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In Boston, Finishing the Race



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Boston — As church bells ringing to “God Bless America” echoed through the city, in the Cathedral of the Holy Cross the Boston Children’s Chorus sang “I Went Up to the Mountain,” Cardinal O’Malley relayed a prayer from Pope Francis, and the mother church of the Archdiocese of Boston welcomed pastors, rabbis, and imams of various faiths to a morning of prayer.

“Lord bless this broken-hearted city,” Reverend Liz Walker from Roxbury Presbyterian asked near the beginning of the service, which was also attended by Boston mayor Thomas Menino, Massachusetts governor Deval Patrick, former governor Mitt Romney, and President Obama. 

But the overall tone of the interfaith gathering was less requiem than revival. Religious leaders mourned for the victims — 29-year-old Krystle Campbell, 23-year-old Lingzu Lu, and eight-year-old Martin Richard — but they also celebrated Boston’s bravery and America’s resolve.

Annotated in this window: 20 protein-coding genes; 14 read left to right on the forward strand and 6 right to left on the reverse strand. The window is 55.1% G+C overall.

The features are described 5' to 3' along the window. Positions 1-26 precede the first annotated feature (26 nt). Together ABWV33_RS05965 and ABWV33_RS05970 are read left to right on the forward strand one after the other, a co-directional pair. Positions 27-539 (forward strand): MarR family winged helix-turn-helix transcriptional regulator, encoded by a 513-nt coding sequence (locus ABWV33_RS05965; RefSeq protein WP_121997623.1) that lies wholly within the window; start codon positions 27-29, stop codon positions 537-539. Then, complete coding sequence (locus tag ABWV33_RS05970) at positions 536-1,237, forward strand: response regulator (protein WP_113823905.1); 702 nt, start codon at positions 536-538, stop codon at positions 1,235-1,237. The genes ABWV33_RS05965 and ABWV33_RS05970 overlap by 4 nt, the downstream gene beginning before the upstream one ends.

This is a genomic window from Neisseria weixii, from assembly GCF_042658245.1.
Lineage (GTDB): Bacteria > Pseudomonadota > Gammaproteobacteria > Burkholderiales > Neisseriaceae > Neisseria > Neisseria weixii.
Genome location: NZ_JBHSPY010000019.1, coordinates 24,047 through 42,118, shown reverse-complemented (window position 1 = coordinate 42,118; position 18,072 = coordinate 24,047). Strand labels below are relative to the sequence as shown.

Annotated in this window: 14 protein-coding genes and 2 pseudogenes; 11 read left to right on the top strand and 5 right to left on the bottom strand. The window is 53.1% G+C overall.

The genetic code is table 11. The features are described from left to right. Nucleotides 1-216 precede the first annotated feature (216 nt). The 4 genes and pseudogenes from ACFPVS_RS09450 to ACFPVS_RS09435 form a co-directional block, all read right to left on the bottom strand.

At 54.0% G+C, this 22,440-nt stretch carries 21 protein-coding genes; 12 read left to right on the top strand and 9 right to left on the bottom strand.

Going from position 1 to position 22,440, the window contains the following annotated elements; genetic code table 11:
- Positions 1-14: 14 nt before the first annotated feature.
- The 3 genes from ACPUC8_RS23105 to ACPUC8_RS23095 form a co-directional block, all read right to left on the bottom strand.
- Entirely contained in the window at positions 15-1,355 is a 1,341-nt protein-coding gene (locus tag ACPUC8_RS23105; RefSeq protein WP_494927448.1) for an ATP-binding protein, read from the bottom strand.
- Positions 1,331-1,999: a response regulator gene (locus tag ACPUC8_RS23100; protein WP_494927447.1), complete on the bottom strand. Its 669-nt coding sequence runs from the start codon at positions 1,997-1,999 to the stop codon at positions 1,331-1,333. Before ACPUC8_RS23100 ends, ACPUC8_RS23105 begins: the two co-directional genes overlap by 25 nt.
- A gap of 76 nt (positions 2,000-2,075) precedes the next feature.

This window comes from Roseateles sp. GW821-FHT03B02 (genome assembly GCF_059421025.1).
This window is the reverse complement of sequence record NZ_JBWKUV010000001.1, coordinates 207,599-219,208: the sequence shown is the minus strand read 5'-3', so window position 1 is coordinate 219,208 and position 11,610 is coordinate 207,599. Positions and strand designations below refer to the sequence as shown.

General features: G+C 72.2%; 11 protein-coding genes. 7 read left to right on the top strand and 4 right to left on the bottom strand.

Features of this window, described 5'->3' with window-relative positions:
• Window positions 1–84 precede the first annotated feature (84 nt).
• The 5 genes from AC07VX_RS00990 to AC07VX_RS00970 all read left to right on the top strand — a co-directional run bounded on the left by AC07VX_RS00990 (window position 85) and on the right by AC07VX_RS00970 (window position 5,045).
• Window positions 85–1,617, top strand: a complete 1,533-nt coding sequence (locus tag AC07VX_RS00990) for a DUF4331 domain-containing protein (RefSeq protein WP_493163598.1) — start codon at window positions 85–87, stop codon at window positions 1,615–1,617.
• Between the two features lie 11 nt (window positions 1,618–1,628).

“The Massachusetts licenses plate says ‘the spirit of America,’ and I pray the world right now this moment will look at us and see the true spirit of America,” said Bishop John W. Borders III, of the Morning Star Baptist Church of Boston.

The president’s fine speech spoke of the city of Boston’s unique place in American history, and predicted that next year’s Boston Marathon will reflect the city’s determination to heal. “Of that I have no doubt. You will run again,” the president said to a standing ovation. “Bet on it.”

The president and others invoked the scripture of 2 Timothy 4:7, assured that Bostonians will “keep the faith,” and “finish the race.”

Taking a walk around the crime scene last night I had my own interfaith experience. As I approached the cordon at Boylston Street (where a Port Authority PBA canteen had been set up to refresh law enforcement still working on scene), I saw a group of young men and women singing and chanting at the site of the informal memorial that had been set up for the victims. They turned out to be students from the nearby Holy Cross Greek Orthodox School of Theology, here because a few of them had suggested gathering at the site to pray.

I didn’t catch the beginning, and unfortunately the very end of this song is cut off, but what I captured moved me greatly.



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